The City Gallery is at last living up to its promise. Former director Paula Savage had a big vision for the gallery and was instrumental in bringing in international exhibitions and artists throughout the 1990s. This included memorable work by Tony Oursler, Tony Cragg, Rosemarie Trockel, Keith Haring, Robert Mapplethorpe, Frida Kahlo, Nam June Paik, Susan Norrie, Wim Delvoye, Geoffrey Shaw, AES+F — to name a few. On her watch, the programme was largely populist, but occasionally challenging and difficult (interesting) work slipped into the building.
In the last few years of Savage’s directorship, the programme was, sadly, pretty dull — a sense of the contemporary all but absent. The same old names of New Zealand artists seemed to appear and reappear. It was difficult to feel excited about it — although this was not to be admitted when talking to critical Aucklanders.
Then came Elizabeth Caldwell, the new director. For about 18 months the gallery seemed to tread water as programme commitments played out. But at the start of 2014, curator Robert Leonard arrived.
Leonard has worked in all the major public galleries in New Zealand, and since leaving in 2005 has been director at the Institute of Modern Art (IMA) in Brisbane. Describing himself as a ‘promiscuous collaborator’, his influence is already visible — first with the Simon Starling exhibition, then the Viviane Sassen and Chris Marker exhibitions, and now with the Grant Stevens exhibition, all events that have come from, or been toured in collaboration with, the IMA. And why not? In these financially cramped times it makes sense for an institution like City Gallery to work with an Australian counterpart. And finally, it gives us some contemporary art to spin our brains.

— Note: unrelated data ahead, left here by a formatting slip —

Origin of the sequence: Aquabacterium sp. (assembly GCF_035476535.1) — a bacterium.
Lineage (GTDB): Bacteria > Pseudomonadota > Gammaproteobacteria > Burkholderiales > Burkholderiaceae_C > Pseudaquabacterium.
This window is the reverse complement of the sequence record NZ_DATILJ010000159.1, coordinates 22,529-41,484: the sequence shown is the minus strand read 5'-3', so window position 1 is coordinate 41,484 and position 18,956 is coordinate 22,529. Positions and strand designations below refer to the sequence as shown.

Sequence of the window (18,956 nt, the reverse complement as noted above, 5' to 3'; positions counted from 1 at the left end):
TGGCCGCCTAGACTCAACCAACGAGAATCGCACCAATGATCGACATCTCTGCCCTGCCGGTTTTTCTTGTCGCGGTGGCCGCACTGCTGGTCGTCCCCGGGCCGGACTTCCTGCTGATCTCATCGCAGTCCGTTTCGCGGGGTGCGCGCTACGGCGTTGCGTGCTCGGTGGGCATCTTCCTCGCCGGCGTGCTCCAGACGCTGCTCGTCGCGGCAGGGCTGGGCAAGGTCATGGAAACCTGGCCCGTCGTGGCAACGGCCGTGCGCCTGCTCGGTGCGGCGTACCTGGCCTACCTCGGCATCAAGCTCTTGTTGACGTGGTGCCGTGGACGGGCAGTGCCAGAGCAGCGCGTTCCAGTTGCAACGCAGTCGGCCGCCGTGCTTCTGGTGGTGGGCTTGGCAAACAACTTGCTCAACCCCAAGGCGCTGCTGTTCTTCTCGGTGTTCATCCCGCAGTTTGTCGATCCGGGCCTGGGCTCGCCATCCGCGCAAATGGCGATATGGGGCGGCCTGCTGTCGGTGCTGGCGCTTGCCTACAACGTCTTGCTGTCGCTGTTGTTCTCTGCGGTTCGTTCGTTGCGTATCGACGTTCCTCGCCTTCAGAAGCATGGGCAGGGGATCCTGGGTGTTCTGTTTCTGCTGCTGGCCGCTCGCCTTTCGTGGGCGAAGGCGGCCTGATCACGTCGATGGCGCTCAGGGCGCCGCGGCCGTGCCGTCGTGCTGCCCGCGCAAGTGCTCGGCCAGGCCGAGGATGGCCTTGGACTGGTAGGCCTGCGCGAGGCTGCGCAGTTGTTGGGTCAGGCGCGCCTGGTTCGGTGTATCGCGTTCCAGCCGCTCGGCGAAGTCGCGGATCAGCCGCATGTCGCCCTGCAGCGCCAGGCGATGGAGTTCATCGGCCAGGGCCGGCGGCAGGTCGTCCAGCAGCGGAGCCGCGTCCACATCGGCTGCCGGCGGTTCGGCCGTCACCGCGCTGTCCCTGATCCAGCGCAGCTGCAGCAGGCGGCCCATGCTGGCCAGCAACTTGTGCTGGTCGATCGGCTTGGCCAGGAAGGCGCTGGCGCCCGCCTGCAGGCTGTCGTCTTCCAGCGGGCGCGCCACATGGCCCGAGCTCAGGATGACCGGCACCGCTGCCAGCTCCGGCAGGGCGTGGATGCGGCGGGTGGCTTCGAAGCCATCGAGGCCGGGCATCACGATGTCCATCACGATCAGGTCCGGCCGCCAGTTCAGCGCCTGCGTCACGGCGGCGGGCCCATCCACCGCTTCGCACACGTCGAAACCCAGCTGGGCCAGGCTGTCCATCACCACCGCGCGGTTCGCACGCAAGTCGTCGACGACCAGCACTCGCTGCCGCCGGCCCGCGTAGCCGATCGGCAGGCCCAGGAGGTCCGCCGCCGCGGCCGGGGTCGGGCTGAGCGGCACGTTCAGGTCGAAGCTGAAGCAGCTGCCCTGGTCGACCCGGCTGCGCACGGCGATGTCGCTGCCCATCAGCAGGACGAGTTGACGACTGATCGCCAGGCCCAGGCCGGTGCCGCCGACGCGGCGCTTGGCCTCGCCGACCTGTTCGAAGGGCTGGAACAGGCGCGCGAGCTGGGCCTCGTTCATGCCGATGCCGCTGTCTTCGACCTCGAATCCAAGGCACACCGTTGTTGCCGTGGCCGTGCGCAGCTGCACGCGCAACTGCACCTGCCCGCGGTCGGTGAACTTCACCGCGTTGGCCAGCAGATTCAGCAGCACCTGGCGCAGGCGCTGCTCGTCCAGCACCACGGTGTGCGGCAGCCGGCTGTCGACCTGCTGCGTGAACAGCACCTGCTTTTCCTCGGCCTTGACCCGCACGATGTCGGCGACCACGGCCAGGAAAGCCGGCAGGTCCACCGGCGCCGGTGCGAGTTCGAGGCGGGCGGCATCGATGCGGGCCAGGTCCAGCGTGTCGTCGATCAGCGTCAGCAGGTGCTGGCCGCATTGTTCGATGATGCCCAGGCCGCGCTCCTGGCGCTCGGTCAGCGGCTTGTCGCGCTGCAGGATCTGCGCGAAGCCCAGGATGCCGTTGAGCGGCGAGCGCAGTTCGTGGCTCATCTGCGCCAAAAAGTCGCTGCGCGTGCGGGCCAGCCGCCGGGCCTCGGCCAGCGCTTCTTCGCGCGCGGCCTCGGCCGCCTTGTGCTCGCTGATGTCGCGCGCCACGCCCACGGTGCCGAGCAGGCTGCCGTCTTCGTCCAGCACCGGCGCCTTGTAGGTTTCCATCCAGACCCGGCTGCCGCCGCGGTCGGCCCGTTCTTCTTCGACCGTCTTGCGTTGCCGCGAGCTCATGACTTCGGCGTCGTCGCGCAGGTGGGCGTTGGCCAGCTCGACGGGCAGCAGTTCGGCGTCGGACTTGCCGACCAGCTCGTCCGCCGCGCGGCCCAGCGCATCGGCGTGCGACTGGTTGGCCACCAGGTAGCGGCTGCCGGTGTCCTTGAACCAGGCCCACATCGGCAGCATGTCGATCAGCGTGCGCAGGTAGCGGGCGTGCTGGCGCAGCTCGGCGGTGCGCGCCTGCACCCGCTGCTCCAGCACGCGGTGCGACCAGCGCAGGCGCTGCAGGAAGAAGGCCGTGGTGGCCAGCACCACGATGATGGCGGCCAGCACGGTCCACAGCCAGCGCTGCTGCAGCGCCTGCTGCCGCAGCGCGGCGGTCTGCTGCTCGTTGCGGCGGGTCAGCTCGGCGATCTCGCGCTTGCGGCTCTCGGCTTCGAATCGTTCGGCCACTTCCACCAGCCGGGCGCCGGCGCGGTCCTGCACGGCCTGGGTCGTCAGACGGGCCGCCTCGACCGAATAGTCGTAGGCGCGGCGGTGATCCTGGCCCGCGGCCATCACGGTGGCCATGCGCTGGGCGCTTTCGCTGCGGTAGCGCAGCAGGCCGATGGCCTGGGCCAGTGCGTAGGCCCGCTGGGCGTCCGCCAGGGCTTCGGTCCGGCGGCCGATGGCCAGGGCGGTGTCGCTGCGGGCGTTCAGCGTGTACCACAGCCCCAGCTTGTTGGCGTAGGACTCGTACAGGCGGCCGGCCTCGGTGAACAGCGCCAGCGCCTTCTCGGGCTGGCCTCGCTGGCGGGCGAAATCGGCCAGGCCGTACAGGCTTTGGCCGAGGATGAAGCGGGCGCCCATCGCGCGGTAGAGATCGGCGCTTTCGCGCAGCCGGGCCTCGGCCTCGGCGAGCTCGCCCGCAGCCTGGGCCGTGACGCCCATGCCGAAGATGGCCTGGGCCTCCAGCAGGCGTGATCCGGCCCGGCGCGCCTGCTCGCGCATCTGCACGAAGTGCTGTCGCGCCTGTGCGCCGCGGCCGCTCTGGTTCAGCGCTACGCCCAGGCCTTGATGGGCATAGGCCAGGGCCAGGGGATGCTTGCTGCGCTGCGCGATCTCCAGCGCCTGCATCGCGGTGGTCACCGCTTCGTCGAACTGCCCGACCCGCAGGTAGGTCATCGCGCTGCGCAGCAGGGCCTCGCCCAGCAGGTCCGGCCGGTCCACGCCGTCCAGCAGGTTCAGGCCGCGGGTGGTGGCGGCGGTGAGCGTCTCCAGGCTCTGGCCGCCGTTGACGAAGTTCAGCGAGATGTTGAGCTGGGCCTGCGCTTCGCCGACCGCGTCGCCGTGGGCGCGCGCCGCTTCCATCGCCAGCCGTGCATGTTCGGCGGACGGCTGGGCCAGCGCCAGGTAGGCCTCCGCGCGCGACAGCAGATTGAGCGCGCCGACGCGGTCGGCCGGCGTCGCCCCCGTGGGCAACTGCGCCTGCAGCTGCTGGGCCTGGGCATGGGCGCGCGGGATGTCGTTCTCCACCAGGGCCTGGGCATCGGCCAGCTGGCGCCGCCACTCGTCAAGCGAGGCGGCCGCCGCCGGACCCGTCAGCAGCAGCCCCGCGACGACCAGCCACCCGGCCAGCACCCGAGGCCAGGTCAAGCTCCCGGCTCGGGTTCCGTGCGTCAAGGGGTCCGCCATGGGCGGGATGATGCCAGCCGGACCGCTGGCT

I’m ashamed to admit I hadn’t heard of Grant Stevens, but I was excited by What We Had Was Real. The exhibition (on until 7 September) includes three large digital works, a film and two photographic works. It’s all worth looking at but Supermassive (2013) was my favourite.
Constellations of white text float and reconfigure across four large black screens. Word themes morph from disasters to Indian food, to sins, drugs, the elements, names of celebrities, movie genres, etc. A drone of something thrums away in the background. Constellations move towards the viewer and retreat again, with new ones taking their place.
It reminds me of the paintings of John Hurrell in the 1980s. They’re static, of course, but there is the same sense of the vast external world. What Stevens adds to this with digital technology is the idea that the universe converges with our own vast internal world. We have generated this massive mind map/cloudscape/night sky of words, Stevens seems to say. It’s what the Internet might look like from space: all of our thoughts and knowledge, banal or otherwise, organised by Google into search categories and set free.[info]
A work by South African artist William Kentridge opens at City Gallery Wellington on 6 September. The Refusal of Time is a 30-minute, five-channel video installation shown on five large screens that appears to be powered by a pumping, breathing, accordion-like sculpture known as ‘The Elephant’. It was created in 2012 for Documenta 13, the more interesting equivalent of the Venice Biennale. Don’t miss this opportunity to see a major work by this important artist.[/info]
About Mary-Jane Duffy
Mary-jane is a Paekakariki-based poet and essayist, and FishHead’s art columnist. She teaches poetry and academic writing on the Whiyireia Creative Writing programme, torturing students with half-rythmes and pantoums, zombie haiku, and line breaks, referencing and structure. Duffy has a background in museum and gallery work, making a lucky escape from the basement of the City Gallery Wellington in 2002 and opening the Mary Newtown Gallery with Paula Newtown in 2004. Art (across all the disciplines) feels like the closest thing she has to religious experiences — seeing, reading or hearing things that make her brain fizz.
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